Irritating Cyclists?

Read this from the Straits Times forum:

Our own Transformers on the roads – cyclists
HAVING watched the movie Transformers, I realise we have our own version of Transformers right here on our Singapore roads.

They are the cyclists. I’m sure many of you reading this have seen them transform while on the move.

One moment, they are part of the traffic, paddling furiously alongside cars, buses and lorries on busy roads and, the next moment, they seamlessly become part of the crowd of pedestrians crossing at traffic junctions.

When they transform to pedestrians, they do not need to obey the traffic lights, of course, so they nonchalantly ride past red lights, sometimes at speed.

Many times, they transform so quickly from traffic to pedestrian and back to traffic again at road junctions that it makes them both a nuisance as well as a hazard to pedestrians who are often caught unaware by their sudden appearance.

Joseph Wong Yong Lye

What are your views? Do you feel the same way too?

Well I do. Certain cyclists are irritating me because they feel that they are of pedestrian status. Any accident is automatically deemed to be the driver’s fault?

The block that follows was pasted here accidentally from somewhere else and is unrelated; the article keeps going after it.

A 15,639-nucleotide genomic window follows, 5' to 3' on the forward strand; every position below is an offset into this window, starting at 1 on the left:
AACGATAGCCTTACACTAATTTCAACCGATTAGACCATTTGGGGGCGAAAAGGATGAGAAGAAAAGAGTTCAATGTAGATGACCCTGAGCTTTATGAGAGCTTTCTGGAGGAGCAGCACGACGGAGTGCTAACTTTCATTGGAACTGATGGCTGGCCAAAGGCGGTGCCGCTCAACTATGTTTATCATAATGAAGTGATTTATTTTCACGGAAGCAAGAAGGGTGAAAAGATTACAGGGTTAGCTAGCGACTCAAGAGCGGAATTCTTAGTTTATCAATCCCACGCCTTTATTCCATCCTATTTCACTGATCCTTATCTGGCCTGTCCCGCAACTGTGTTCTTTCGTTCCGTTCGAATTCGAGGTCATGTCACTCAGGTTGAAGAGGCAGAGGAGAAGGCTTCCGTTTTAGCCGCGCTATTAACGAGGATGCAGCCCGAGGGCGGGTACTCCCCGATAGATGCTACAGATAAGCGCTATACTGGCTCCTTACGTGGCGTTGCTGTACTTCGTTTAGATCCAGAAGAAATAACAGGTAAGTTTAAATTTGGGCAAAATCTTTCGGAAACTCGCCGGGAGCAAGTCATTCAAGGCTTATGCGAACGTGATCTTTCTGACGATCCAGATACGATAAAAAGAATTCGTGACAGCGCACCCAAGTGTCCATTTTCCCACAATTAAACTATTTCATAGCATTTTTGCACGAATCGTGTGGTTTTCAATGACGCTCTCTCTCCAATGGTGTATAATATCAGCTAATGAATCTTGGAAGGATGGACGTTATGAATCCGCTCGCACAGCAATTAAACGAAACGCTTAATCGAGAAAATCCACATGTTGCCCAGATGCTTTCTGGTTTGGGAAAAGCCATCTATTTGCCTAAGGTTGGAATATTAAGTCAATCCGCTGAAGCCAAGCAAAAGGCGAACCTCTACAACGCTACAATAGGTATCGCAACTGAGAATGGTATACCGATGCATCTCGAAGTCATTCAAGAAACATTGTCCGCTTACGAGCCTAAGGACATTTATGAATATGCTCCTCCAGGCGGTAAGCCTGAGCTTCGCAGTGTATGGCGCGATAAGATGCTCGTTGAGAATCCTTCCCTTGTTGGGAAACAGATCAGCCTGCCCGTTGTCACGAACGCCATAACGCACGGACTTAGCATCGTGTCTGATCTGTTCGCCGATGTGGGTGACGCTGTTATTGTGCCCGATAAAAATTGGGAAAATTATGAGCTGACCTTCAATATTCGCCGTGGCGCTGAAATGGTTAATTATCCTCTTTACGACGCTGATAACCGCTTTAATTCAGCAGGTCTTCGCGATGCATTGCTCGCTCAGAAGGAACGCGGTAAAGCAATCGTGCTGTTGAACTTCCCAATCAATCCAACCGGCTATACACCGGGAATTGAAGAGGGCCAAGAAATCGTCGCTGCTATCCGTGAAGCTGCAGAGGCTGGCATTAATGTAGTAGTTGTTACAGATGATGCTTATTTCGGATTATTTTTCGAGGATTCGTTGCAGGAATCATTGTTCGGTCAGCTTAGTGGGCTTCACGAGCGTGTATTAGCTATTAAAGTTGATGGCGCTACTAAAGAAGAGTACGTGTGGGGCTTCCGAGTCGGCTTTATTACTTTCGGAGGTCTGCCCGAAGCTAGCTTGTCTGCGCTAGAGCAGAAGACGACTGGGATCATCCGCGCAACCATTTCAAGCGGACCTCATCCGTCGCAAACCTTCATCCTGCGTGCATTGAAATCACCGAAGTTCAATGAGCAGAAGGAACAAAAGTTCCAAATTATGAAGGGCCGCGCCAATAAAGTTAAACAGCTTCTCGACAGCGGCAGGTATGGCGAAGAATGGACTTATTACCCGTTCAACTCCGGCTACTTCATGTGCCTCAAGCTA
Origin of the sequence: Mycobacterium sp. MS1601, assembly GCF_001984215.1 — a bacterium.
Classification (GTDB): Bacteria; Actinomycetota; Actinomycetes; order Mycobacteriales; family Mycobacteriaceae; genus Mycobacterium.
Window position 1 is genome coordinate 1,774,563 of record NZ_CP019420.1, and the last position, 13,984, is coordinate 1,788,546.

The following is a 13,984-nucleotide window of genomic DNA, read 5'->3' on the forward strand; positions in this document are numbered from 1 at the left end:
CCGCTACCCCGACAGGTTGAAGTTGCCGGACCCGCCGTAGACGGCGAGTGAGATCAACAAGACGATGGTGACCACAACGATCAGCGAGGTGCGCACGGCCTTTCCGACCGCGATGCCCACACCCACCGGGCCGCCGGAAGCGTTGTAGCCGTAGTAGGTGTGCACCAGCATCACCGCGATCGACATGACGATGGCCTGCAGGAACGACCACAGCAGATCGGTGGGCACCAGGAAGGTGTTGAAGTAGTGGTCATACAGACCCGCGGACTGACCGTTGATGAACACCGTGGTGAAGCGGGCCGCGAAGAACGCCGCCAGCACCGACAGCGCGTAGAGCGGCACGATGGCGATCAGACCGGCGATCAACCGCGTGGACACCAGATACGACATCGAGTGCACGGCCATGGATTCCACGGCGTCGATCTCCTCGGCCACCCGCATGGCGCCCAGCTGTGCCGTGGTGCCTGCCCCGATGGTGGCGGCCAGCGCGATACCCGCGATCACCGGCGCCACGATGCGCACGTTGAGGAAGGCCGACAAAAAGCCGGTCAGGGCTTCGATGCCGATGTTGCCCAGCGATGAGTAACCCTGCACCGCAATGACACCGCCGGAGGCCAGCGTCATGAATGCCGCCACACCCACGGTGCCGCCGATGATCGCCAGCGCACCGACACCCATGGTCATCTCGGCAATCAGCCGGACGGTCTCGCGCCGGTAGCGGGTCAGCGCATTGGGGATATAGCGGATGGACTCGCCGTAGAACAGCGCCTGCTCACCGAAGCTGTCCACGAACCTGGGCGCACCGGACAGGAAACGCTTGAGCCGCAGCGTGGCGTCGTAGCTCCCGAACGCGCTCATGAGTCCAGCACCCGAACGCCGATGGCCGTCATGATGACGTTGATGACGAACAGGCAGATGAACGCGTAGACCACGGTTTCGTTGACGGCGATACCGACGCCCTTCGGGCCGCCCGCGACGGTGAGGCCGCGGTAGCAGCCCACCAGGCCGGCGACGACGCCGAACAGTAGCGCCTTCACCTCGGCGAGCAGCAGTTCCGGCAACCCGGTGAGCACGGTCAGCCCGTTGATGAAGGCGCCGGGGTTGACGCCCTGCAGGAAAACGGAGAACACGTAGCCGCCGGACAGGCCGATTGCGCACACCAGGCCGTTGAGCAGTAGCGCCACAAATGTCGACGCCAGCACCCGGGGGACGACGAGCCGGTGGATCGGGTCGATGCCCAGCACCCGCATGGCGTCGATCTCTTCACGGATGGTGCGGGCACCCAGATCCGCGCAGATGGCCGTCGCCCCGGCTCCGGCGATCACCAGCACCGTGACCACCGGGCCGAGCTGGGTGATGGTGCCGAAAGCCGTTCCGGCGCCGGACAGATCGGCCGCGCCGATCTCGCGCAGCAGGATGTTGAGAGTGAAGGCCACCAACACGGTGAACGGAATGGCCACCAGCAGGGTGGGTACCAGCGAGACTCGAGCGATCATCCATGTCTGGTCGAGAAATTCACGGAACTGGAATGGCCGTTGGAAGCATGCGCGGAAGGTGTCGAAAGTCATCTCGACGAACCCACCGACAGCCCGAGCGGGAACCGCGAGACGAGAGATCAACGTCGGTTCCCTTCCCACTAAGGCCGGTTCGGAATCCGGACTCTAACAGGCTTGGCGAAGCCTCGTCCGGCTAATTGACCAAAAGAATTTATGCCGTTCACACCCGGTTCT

The other day I saw some foreign workers on a bike. They were biking happily along the road in a single file on the third lane. Now that is a 70km/h road and the third lane is for emergency vehicles or vehicles that are overtaking. To overtake means you have to be faster than the car you are overtaking. Sometimes the speed of the car may exceed 70km/h. As you all may know, some expressways have a speed limit of 80km/h. Isn’t the 70km/h road equivalent to an expressway? You don’t cycle on an expressway do you?

Cyclists who wish to cycle on the road should follow road traffic rules. They should be courteous to fellow drivers who take extra precaution whenever we have to pass them. Cycling in the extreme right lane is not funny. It is considered a form or road hogging and it may cause accidents.

I feel that cyclists should take a combined stand. Do they want to cycle on the road or do they want to cycle on the pedestrian crossing? If we allow such versatility in choosing either road or pedestrian pavement, then we should allow motorcycles to do so too. In fact, maybe pedestrians can treat the road like their father’s road. One day perhaps, pedestrians will be walking in the third lane, and looking at you in the eyes when you give them a incredulous stare.

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